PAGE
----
Could a Republican Like John Boehner Win in Massachusetts?

I kind of like John Boehner. Yesterday, the blogoshpere was abuzz over his interview on 60 Minutes because he cried. I though the buzz was silly and found the interview compelling. I also thought it was interesting because I think his brand of conservatism could work in Massachusetts:

…  A young German-Irish Catholic boy, one of twelve siblings, grows up idolizing JFK, spends his youth working in his father’s bar and going to church every morning in a forlorn factory town…  Any part of that sound familiar?

Boehner wins without sacrificing principle, but often he uses different tones and tactics than those often demanded by many conservatives, who often demonstrate a poor understanding of electoral politics in blue states.

I’ve always considered myself a conservative and a fighter, but there is a new guard of activists that are too short-sighted, insular, and petulant for me.  They don’t like Boehner. He’s been in Congress for twenty years, so he is part of the dreaded “establishment”. He is also an affable guy who is known to, uh-oh, fraternize with Democrats and knock back a few pints – no doubt the source of his friendship with Kennedy, which is another bone of contention for the purists.

I don’t care about the petty stuff. I see a full spectrum conservative, who grew up a JFK Democrat in a factory town and knows how to influence people and policy. I see a lot of my father in that video. Boehner strikes me as a conservative who could do well in the blue collar Massachusetts.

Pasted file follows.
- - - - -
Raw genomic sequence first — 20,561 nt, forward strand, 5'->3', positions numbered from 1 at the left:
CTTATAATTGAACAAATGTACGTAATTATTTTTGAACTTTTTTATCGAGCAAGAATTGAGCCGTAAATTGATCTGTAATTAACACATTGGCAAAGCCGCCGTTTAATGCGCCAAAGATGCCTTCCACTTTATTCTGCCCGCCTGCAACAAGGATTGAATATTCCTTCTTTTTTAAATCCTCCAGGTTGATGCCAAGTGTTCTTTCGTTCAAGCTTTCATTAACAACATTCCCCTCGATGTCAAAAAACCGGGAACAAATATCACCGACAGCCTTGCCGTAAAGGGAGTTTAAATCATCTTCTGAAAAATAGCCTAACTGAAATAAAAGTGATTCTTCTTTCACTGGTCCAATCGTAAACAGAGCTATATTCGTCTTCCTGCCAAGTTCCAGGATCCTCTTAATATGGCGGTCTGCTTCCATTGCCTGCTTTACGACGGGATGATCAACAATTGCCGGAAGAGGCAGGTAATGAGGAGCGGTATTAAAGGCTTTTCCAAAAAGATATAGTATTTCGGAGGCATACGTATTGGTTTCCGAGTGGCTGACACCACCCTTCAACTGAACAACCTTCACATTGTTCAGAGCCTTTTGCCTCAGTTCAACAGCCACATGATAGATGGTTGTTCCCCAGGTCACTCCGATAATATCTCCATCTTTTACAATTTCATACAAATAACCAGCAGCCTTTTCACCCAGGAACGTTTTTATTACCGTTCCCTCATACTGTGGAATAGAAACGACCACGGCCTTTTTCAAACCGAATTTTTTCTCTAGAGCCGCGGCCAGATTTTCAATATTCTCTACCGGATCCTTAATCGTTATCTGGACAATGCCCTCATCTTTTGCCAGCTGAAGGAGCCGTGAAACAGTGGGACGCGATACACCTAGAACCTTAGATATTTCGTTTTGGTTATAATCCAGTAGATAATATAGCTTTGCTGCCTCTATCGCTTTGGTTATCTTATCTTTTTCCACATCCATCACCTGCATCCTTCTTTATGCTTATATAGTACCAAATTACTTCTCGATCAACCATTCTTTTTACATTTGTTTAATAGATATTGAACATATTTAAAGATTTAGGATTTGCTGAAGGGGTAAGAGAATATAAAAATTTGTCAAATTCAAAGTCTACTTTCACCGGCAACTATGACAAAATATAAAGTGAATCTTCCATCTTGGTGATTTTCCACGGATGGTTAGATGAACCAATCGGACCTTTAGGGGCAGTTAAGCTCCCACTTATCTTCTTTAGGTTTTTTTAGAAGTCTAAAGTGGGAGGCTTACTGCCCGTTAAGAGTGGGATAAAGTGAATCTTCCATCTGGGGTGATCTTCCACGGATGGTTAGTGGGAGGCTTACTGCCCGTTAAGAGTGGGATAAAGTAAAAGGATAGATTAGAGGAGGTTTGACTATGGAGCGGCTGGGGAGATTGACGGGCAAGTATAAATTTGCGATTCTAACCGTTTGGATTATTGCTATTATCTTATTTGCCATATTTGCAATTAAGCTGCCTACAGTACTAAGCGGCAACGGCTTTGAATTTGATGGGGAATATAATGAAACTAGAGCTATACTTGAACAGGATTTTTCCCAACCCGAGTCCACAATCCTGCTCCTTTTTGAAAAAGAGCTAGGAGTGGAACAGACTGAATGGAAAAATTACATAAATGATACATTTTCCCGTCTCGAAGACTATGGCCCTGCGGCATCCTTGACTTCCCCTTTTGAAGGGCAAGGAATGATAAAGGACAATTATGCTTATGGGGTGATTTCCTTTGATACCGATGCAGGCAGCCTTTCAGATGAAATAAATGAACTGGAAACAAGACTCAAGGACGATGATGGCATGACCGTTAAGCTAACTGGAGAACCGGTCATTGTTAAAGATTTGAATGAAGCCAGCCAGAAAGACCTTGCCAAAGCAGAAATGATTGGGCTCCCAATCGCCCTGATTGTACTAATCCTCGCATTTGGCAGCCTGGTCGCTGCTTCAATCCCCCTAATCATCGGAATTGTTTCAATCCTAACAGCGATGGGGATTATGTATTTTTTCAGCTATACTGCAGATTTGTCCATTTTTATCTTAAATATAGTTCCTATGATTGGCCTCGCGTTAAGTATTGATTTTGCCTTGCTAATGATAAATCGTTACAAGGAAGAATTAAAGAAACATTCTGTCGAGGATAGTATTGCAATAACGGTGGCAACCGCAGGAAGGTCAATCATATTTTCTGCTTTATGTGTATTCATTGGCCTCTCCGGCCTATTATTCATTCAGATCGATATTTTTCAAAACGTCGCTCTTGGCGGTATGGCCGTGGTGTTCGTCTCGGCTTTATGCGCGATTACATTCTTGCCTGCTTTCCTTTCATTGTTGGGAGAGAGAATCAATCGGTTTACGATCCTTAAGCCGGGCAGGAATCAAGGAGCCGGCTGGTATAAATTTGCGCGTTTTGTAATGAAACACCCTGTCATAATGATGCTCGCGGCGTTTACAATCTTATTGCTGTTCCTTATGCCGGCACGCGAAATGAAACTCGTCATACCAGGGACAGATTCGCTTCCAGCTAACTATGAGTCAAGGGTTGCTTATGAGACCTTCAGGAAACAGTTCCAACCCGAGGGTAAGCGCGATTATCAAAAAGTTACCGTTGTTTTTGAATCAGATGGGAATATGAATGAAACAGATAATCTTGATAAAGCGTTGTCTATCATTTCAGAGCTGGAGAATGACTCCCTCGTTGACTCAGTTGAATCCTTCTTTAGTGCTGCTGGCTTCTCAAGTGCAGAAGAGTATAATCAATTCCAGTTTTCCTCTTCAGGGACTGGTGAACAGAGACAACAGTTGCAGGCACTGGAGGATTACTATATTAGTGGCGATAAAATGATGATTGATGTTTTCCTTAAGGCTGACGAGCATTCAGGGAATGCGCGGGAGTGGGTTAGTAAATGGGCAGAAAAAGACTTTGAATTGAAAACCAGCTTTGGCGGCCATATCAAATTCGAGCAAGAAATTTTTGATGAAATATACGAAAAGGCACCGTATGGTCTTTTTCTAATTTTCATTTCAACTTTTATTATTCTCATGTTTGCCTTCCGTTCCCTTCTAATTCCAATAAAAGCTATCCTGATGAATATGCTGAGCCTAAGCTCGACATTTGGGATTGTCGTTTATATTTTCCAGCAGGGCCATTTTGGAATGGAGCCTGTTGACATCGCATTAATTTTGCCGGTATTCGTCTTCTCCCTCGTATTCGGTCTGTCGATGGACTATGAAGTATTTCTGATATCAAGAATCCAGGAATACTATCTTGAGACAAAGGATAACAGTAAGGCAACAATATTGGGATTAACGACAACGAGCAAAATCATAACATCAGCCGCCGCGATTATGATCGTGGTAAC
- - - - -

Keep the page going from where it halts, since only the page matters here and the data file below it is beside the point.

For starters, not only was I not bothered by his crying, I found it refreshing. He is passionate about the American dream and his roots and believes conservative policies are needed to keep them alive. He’s not soft or unstable. He’s just an emotional guy. So many Massachusetts Republicans sound like Charlie Baker. They don’t seem to have deep rooted conservative convictions, but operate under the premise that Republicans deserve to win because Republicans are better administrators than Democrats.

Boehner also comes across like a “regular” guy.  Coming from Fall River and New Bedford, I’m  sensitive to blue collar appeal. Scott Brown sort of pulled the “regular” guy thing off, but Boehner is more authentic and seems to appeal to Democrats and Indies without compromising core principles.

I remember getting involved in state politics and going to my first convention in 1998. I recall thinking, “way to reinforce every single negative stereotype about the GOP… no wonder we get crushed back home”.  But I think a guy like Boehner could campaign in a city like Fall River as a conservative and still charm the little old Polish ladies at church in the morning and then go win over all the football fans at the bar at noon.  I’ll be rooting for him.

From a janitor on the night shift to Speaker of the House… “Welcome to America”.

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